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Don't underestimate the arts

There is an inherent irony in this artistic mecca we call New York City when it comes to the Education Department's arts education policies. Insideschool's own Judy Baum reported that although there is no lack of good arts education programs, "46% of elementary schools do not meet the state standards in the arts."  Insideschools alum and Gotham Schools writer Philissa Cramer highlighted that "about 20 percent of schools do not employ a single arts teacher, even for a part-time position."

Not surprisingly, the arts become the first casualties as both local and national educational trends focus more and more on standardized testing. And when you factor in shrinking budgets and classroom space, the situation gets even worse.

I find these developements especially disturbing since I was brought up in a household that viewed the arts as a basic human need, right up there with food, shelter, and clothing.

Moss Hart, a famous playwright who grew up poor in the Bronx and Brooklyn in the 1920's, recalls a similarly arts-centered upbringing. In his memoir, Act One, he recalls that his family never considered giving up the theater, even though "I can well remember the times we went to bed in the dark because there was no quarter to put in the gas meter; or even more vividly, some evening meals eaten by candlelight for the same reason...We were grateful for this small patch of lunatic brightness in the unending drabness of those years."

Fortunately, every school Brooks has gone to has had rich arts programs. From his music therapy program in pre-K at CDC led by the extraordinary Judi Rubin Bosco, he moved on to PS 178 and benefitted from Little Orchestra Society, Cool Culture, and two outstanding art and music teachers, Ms. Gomez and Ms. Uffer, that elevated every school assembly. And finally, LearningSpring has a strong art and music presence, including a dance, art, and music therapy program new this year and a much-touted annual talent show that we hope Brooks will grace with his dance moves.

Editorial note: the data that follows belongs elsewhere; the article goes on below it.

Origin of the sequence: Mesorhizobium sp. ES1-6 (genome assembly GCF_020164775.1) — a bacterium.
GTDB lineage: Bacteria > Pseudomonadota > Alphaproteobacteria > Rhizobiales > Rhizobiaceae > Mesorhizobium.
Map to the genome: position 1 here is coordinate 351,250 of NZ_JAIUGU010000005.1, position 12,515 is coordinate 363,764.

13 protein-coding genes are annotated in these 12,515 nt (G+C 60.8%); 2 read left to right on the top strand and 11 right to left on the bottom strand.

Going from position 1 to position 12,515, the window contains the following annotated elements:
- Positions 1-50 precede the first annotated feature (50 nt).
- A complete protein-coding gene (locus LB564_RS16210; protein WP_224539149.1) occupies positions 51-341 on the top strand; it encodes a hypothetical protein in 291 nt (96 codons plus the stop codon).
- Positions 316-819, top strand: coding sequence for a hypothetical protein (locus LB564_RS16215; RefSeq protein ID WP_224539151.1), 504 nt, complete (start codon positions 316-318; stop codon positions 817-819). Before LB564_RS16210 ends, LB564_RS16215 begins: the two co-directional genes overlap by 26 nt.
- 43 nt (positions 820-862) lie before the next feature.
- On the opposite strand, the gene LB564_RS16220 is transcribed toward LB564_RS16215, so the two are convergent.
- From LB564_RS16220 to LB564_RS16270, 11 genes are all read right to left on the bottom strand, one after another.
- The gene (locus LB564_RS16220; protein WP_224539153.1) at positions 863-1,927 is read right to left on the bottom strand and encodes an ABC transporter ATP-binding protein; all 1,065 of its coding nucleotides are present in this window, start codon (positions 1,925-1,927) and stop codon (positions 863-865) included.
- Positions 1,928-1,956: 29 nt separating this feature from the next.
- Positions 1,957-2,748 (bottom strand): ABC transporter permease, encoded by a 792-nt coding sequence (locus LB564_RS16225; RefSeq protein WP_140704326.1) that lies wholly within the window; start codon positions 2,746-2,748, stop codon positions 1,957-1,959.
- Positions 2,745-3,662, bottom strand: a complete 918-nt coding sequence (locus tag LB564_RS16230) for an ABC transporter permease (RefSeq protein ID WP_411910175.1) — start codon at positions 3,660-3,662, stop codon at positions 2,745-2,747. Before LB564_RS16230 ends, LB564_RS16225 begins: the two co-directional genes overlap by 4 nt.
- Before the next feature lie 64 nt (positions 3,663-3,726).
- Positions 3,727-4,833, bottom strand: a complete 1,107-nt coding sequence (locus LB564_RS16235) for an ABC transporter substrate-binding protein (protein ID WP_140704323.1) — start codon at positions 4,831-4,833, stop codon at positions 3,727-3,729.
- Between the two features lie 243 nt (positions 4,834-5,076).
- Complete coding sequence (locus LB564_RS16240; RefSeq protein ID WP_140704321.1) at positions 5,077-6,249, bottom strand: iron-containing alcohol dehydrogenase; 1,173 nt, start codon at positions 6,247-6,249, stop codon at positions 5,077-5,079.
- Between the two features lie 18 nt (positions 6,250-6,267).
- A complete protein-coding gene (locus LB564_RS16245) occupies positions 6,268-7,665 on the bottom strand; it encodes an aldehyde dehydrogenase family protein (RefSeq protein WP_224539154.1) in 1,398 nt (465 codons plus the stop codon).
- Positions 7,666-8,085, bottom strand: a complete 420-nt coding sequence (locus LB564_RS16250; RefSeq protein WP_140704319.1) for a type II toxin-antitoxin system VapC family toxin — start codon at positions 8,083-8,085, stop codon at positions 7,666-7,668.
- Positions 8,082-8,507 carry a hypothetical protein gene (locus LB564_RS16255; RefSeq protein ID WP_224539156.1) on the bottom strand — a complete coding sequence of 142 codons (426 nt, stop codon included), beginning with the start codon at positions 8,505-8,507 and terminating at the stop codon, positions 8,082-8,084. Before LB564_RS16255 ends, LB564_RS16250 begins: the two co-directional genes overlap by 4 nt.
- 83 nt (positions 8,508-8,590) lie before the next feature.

Brooks also gets a lot of arts exposure after school: private piano lessons, Broadway shows (and Off and Off-Off), museums, and one of our favorite family activites, "Broadway Playhouse." Sean Hartley and his diversely-talented band of players introduce children of all ages to Broadway composers through sketches and songs. Since my husband and I have spent many years writing musicals, this is a natural for us. But also for anyone who remembers their high school musical role fondly (which I'm guessing exempts my blogger colleague Elementary Dad given his latest post). There is a simple nostalgic charm that comes with participating in a Rodgers and Hammerstein sing-along with your kids:

There's a bright golden haze on the meadow,
There's a bright golden haze on the meadow,
The corn is as high as an elephant's eye,
An' it looks like its climbin' clear up to the sky.

Oh what a beautiful morning,
Oh what a beautiful day,
I've got a wonderful feeling,
Everything's going my way.

There is a humanity in these artistic experiences that New York City kids deserve.

Albert Einstein had a sign in his Princeton office that read: “Not everything that counts can be counted, and not everything that can be counted counts.” Perhaps Chancellor Walcott should take note.

Last modified on Wednesday, 25 January 2012 10:26

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